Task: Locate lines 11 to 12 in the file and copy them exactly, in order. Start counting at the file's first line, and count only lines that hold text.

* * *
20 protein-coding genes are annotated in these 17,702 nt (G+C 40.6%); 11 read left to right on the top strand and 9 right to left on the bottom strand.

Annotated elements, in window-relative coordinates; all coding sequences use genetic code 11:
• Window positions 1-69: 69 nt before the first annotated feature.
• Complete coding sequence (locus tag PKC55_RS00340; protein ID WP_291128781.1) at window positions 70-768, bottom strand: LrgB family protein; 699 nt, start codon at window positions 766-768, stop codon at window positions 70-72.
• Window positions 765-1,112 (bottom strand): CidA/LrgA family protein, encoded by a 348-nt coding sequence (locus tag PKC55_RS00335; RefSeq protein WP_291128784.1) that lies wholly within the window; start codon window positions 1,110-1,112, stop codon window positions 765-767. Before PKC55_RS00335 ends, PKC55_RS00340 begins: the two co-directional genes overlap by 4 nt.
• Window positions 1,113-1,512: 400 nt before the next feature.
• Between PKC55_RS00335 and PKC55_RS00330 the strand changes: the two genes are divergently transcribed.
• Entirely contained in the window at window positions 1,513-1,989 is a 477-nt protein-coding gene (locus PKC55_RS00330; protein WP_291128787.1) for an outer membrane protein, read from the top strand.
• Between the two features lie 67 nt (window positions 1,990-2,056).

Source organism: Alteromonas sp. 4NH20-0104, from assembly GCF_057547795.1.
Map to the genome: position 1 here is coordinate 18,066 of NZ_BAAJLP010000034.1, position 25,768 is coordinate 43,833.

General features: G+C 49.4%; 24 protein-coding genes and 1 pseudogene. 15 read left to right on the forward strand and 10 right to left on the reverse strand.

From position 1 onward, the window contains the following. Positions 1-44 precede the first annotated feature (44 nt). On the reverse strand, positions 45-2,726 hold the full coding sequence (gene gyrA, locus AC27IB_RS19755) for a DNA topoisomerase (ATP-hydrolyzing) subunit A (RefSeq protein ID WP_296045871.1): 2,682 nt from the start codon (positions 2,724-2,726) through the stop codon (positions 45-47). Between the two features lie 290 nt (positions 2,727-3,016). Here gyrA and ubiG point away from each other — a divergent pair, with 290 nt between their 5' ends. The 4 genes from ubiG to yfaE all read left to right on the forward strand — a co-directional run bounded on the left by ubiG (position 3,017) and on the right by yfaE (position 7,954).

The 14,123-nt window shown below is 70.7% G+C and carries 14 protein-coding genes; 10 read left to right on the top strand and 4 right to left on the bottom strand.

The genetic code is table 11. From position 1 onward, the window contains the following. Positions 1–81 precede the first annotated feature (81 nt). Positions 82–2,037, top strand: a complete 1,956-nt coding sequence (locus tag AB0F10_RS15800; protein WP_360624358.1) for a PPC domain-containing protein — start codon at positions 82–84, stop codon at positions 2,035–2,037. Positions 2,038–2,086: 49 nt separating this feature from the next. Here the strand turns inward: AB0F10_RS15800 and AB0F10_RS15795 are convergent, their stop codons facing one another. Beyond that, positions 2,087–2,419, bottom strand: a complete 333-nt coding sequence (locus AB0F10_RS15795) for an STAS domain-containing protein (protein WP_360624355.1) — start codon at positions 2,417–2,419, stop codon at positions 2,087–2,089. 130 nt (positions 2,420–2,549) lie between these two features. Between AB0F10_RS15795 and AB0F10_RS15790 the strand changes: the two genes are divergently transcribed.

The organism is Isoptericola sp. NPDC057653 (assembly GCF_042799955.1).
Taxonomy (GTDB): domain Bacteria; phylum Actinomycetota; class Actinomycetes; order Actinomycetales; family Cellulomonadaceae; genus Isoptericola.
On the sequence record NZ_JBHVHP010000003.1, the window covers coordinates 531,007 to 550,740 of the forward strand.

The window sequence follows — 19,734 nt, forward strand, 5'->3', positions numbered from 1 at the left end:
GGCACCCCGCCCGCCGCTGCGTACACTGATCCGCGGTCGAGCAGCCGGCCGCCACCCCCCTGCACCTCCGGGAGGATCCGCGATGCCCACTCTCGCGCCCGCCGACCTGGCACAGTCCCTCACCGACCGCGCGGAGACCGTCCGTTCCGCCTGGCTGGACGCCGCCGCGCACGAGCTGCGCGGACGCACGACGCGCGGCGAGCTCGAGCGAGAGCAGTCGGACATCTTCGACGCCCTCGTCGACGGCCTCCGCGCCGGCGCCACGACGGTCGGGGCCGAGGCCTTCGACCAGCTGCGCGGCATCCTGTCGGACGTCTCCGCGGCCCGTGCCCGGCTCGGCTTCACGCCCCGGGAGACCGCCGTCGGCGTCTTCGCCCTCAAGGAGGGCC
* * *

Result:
Map to the genome: position 1 here is coordinate 18,066 of NZ_BAAJLP010000034.1, position 25,768 is coordinate 43,833.

General features: G+C 49.4%; 24 protein-coding genes and 1 pseudogene. 15 read left to right on the forward strand and 10 right to left on the reverse strand.